Sir Walter Scott’s first novel, Waverley, was published 200 years ago. But how many people have read any of Scotland’s greatest novelist’s works? Jack McKeown finds out.
When The Casual Vacancy was published in 2012, under the name Robert Galbraith, it didn’t take the public long to guess that it was the work of Harry Potter author JK Rowling. The best-selling writer in history has something in common with Scotland’s greatest novelist of all time.
Sir Walter Scott released his first novel in 1814. Despite being published anonymously, Waverley was a sales sensation. The first run of 1,000 copies sold out in two days, and almost every critic recognised Scott already feted as a poet as the author.
Waverley was published by Fife-born Archibald Constable, who also owned the Scots Magazine the oldest magazine in the world.
Scott’s debut work was such a resounding success that future novels were taglined “by the author of Waverley” and Scott was quickly established as the first English language author to enjoy a truly international career.
On top of being the JK Rowling of his day, Scott was advocate, judge and legal administrator who for many years combined his writing with his daily occupation as Clerk of Session and Sheriff-Depute of Selkirkshire. Indeed, the novel that lit the touch paper of his literary career was almost never published.
For eight years, the first pages of Waverley lay misplaced in the novelist’s mahogany desk. Scott placed the beginnings of his masterwork in a drawer alongside some fishing tackle and promptly forgot about it.
It wasn’t until years later when he was searching for some fishing tackle that he discovered the manuscript and set to work finishing it.
The desk at which Scott lost and found Waverley was sold at auction yesterday. Auctioneers Lyon & Turbull estimated it would fetch between £2,000 and £3,000. In the event, bidding reached £5,250 before the hammer fell.
“Sir Walter Scott gave [the writing desk] to his steward William Laidlaw and it is being sold by his descendants,” Lyon’s head of rare books and manuscripts Simon Vickers said. “It is quite a tall writing desk and is not the classic writing desk you can imagine sitting at. It is much taller than that, you would probably have had to sit on a stool to write on it or stand at it.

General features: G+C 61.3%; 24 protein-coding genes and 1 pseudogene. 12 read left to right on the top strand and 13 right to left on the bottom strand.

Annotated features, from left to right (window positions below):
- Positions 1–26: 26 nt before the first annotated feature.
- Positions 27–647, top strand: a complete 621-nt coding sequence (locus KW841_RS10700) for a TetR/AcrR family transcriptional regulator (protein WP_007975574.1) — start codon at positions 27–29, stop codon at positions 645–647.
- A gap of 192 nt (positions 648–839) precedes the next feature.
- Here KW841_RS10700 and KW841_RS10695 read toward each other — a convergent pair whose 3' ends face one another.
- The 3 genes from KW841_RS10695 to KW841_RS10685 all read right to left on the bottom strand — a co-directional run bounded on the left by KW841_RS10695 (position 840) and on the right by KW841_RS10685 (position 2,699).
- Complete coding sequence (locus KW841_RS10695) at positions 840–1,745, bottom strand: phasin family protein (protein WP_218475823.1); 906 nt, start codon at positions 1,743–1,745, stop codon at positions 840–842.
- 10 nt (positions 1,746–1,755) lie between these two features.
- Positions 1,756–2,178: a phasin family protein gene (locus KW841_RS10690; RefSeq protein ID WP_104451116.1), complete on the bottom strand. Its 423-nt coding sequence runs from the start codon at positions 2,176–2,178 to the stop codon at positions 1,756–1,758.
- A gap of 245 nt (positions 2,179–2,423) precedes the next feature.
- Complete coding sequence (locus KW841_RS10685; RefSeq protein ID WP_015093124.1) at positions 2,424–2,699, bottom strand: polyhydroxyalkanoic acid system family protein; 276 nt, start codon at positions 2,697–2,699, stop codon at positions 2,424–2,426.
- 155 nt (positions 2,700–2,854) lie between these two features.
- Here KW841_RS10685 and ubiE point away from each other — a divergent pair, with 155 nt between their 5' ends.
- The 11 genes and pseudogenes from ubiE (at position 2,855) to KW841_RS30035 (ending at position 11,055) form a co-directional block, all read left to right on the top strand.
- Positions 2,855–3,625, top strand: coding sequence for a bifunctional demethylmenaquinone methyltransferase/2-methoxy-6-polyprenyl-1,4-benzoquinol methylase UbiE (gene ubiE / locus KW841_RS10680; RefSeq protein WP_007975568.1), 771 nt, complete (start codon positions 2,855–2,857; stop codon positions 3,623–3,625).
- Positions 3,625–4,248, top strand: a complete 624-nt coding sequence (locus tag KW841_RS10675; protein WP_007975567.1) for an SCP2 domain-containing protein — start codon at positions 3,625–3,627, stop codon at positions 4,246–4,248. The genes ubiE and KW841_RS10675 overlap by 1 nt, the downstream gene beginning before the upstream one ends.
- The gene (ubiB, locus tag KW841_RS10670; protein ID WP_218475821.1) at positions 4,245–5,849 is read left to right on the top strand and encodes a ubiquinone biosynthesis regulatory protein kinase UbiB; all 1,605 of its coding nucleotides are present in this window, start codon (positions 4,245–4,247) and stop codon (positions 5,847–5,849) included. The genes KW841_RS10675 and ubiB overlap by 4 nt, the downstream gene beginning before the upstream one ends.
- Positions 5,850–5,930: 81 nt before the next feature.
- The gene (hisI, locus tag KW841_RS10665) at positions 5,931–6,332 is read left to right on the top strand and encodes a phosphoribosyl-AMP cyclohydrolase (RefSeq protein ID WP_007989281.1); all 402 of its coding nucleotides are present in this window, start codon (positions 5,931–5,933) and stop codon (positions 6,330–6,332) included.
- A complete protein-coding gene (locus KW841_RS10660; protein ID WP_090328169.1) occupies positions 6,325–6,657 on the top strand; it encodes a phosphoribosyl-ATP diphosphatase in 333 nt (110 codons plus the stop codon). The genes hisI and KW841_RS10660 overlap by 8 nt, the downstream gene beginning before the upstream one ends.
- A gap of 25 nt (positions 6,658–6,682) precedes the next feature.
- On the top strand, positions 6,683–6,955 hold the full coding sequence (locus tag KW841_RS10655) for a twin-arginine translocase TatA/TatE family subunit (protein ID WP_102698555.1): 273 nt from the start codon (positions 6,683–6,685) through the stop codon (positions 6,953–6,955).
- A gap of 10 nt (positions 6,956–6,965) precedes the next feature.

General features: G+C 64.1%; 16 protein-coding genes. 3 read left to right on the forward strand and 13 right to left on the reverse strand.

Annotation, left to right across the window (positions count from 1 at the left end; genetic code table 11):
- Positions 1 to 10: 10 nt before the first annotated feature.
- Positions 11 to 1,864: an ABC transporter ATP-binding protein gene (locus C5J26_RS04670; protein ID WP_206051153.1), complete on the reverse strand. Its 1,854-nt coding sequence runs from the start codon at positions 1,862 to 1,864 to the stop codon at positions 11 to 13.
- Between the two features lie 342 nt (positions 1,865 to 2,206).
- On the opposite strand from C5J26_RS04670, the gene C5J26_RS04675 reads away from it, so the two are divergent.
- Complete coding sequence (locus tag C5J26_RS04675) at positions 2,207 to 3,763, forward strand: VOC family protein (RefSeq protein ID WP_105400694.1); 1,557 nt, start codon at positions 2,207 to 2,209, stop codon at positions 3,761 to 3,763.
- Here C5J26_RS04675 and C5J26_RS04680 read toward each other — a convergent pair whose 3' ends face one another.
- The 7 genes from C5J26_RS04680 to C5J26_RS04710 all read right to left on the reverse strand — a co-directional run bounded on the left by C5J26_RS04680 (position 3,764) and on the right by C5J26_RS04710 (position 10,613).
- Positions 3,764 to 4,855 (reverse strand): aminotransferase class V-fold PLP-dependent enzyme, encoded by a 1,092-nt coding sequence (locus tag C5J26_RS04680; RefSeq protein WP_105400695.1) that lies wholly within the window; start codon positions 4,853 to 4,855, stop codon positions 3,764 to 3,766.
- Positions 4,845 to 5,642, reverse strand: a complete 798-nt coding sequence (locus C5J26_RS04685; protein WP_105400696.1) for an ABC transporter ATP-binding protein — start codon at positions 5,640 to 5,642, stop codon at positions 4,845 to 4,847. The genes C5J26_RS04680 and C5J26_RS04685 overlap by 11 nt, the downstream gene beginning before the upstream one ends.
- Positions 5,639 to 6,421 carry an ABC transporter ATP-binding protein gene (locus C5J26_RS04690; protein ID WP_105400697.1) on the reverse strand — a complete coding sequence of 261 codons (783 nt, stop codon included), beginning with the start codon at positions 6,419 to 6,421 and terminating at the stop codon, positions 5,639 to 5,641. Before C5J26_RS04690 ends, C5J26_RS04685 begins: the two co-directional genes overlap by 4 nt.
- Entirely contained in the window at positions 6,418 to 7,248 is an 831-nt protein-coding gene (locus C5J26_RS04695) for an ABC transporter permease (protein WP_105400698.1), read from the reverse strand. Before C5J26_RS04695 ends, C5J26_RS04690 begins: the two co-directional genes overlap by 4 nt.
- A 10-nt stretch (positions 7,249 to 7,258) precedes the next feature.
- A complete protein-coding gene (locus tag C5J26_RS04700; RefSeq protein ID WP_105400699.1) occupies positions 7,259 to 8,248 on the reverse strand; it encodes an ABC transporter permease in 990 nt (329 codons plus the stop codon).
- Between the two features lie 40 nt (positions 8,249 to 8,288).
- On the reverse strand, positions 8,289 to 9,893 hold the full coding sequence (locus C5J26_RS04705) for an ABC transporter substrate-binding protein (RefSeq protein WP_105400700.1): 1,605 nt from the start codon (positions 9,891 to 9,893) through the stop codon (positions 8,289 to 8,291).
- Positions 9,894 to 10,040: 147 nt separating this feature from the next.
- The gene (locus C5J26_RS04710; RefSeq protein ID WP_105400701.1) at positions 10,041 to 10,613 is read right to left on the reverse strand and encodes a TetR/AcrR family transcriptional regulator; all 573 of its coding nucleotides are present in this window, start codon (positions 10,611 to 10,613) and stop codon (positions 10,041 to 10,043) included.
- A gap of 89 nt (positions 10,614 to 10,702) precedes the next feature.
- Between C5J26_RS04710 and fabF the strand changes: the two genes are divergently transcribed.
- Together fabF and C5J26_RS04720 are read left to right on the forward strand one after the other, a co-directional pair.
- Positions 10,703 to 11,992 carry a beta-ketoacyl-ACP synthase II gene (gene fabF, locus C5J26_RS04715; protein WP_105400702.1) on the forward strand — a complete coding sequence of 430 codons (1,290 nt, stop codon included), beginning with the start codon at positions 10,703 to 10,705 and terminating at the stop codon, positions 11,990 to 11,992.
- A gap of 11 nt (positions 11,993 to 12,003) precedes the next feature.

“It has a sloping lid which is quite large and comes down with pigeon holes for letters and papers. It is mahogany and is quite well worn at the bottom so might have been chewed by Sir Walter Scott’s dog at some stage.”
Despite having been in his grave for more than 180 years, this has been a busy week for Sir Walter Scott. In addition to the sale of his old writing desk, the manuscript of Waverley has gone on public display exactly two centuries after its publication. It forms the centrepiece of an exhibition at the National Library in Edinburgh.
Although there is a surge of activity among collectors and Edinburgh’s literary establishment, the popularity of the author of Ivanhoe and Rob Roy appears to be at a low ebb.
Yesterday morning the BBC went to Waverley Station. It may have been named after Scott’s debut novel but there wasn’t a single title of his on sale at the station’s bookshop.
On Princes Street, in the shadow of the Scott Monument, barely any pedestrians had read any of his novels. A woman remembered reading a work by Scott as a child, but couldn’t remember which one.
Would local book lovers fare any better? The Courier took to Waterstones in Dundee to find out if the book-buying public had read any of Scott’s oeuvre.
Our research found a very clear generational divide. If you’re approaching a pensionable age, you’ve almost certainly read a Scott novel or two, even if the details may have faded from your mind.
Those under 50 fared less well on the Scott test.
Sixty-something Anne Truesdale from Arbroath recalls reading Ivanhoe in her teenage years. Similarly, Fiona Treffry, also in her 60s, has read “at least two” when she was young.
“I can’t remember which ones,” she said. “What are some of his titles? Oh yes, Rob Roy and Waverley are the ones I’ve read.”
The Scott baton doesn’t appear to have been passed on to the next generation. Or the one after that. Forty-four-year-old John Morton paused browsing the best sellers list to admit to never having picked up a work of Scott’s.
And both 22-year-old Linden Forster from Dundee and Emma Dew, 21, a Dundee University student from Warwick, looked quite baffled at the mention of our greatest ever novelist.